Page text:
By J Hutcherson (May 9, 2017) US Soccer Players – There’s been plenty of talk about the pro sports footprint in North America. A league like MLS has spent considerable time trying to expand theirs, but even the bigger leagues with 30 teams have plenty to consider.
The NFL opened the Jacksonville market and moved a team to Nashville and nobody followed. The National Hockey League moved to Raleigh and remains the only topflight team in that city. The NBA moved a team to Memphis. Major League Baseball took years before finally putting a team in St Pete’s domed stadium and they can wave at the other pro sports teams in Tampa across the bay.
Even when leagues have little choice with a desperate owner looking for a better deal, these are strategic steps. St Pete courted baseball for the better part of two decades before finally getting a team. The White Sox, Twins, and Mariners almost moved to Florida. When the league had the option of awarding St Pete an expansion team in 1993, they went elsewhere. St Pete as the representative of the larger Tampa Bay market finally got a team in 1998. Closing in on 20 years later, that team is now looking for a new stadium that could be in the greater Tampa Bay area or another city altogether.
The Premier League doesn’t have that luxury. There are no expansion teams that get topflight status immediately. A team packing up and moving is such a rarity the one example is still a hot button issue for its former and current fans. Promotion and relegation solves the issue of static leagues, but it also creates the same strategic issues from the other side of the Atlantic.
How does a league get to optimal? Hoe does it account for population centers, TV markets, and basic geography?
Like we learned in grade school, England is roughly the size of Massachusetts. For an American soccer fan, those geography lessons continue with a working knowledge of places that few tourists will ever see on purpose. We also know how much place matters. Cities are much closer to each other in England, but that takes nothing away from pride in locality. That’s part of what continues to fuel the popularity of the Premier League even when clubs are global brands.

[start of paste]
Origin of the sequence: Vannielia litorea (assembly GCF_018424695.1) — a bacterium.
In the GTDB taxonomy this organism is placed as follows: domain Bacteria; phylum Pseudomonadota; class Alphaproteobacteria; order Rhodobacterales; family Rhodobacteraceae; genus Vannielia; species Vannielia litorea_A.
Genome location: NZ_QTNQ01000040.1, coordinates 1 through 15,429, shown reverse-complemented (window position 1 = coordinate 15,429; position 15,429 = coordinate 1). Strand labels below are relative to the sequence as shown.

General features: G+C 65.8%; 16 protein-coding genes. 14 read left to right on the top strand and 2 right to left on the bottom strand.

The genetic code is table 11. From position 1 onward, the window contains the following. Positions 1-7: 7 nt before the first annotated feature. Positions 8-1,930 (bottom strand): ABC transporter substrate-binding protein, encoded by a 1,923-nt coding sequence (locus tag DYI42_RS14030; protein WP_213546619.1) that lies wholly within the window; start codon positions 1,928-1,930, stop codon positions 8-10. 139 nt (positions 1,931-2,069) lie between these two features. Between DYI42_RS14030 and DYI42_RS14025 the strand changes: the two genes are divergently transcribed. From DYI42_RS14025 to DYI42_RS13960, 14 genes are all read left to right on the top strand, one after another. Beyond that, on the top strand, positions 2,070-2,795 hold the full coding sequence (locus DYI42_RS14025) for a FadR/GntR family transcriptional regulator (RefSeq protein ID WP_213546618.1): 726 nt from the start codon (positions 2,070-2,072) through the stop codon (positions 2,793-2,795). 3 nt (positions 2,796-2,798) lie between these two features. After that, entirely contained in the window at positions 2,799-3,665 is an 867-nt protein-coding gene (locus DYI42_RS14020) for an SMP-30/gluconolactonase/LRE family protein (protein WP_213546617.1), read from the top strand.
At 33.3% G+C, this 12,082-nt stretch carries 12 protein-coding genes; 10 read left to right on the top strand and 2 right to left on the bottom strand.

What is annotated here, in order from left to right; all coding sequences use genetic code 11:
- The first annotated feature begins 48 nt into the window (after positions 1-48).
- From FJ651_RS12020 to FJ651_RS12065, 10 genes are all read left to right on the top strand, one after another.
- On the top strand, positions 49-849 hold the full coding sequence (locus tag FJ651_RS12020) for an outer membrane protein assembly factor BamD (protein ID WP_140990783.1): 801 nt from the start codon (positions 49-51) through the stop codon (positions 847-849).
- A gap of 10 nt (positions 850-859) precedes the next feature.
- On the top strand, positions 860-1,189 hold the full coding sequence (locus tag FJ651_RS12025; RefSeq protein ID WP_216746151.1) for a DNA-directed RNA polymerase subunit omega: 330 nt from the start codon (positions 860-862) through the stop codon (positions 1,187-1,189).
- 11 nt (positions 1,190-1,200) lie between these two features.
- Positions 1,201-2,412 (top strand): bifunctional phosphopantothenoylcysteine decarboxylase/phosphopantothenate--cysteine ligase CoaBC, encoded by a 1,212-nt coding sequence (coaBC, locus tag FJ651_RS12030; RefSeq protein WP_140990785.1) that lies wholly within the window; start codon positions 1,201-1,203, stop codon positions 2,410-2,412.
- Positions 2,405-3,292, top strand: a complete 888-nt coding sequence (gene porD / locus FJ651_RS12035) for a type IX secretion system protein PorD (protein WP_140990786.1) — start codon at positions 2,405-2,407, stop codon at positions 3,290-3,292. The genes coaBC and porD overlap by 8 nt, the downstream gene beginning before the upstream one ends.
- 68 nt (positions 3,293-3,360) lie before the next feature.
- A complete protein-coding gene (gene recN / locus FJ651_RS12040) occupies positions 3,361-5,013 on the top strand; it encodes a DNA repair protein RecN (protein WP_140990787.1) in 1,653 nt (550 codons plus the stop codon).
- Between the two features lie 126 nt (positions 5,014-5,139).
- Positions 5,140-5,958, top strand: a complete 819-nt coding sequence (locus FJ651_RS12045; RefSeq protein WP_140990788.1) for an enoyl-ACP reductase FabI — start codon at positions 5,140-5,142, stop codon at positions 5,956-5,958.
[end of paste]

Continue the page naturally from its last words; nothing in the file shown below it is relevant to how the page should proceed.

It matters what clubs make up the numbers in the Premier League. Is it better for the league to be representative of the country rather than just London, Manchester, and Liverpool? Does breadth offer similar advantages to what North American leagues want?
The Premier League’s biggest population center currently takes multiple topflight slots. London has five Premier League teams with the chance that another returns through the Championship playoffs. The second biggest population center takes none. If you want Premier League soccer in the Birmingham region, it’s ten miles outside of the city with West Brom.
Does it hurt the Premier League to not have teams in other major population centers? Does the Premier League care either way?
Any European league building their reputation on a handful of clubs creates an obvious narrative. Those super clubs become the point. The global fan base that turns foreign TV rights deals into massive revenue generators tend to treat the rest of the league as teams making up the schedule. They’re not ways to tap into other populations. They’re places where the popular teams go over the course of the season.
This subverts the story English soccer would want to tell, especially the supporter ideal of local fans showing up for their local clubs. The league itself isn’t local. It’s a marketing arm for its members, focusing on the handful of clubs driving the money.
We’re in the era where business plans count every bit as much as sporting merit. The interests of the Premier League and the major North American leagues align. They want the same thing, the kind of market control that keeps the revenue flowing.
For the Premier League, the relatively small size of their home market makes their map global. There are enough soccer markets for their biggest brands to prosper alongside the league as a whole. That includes North America, where their competition is as much about the major US sports as it is the other major soccer leagues.
J Hutcherson started covering soccer in 1999 and has worked as the general manager of the US National Soccer Team Players Association since 2002. Contact him at email@example.com.
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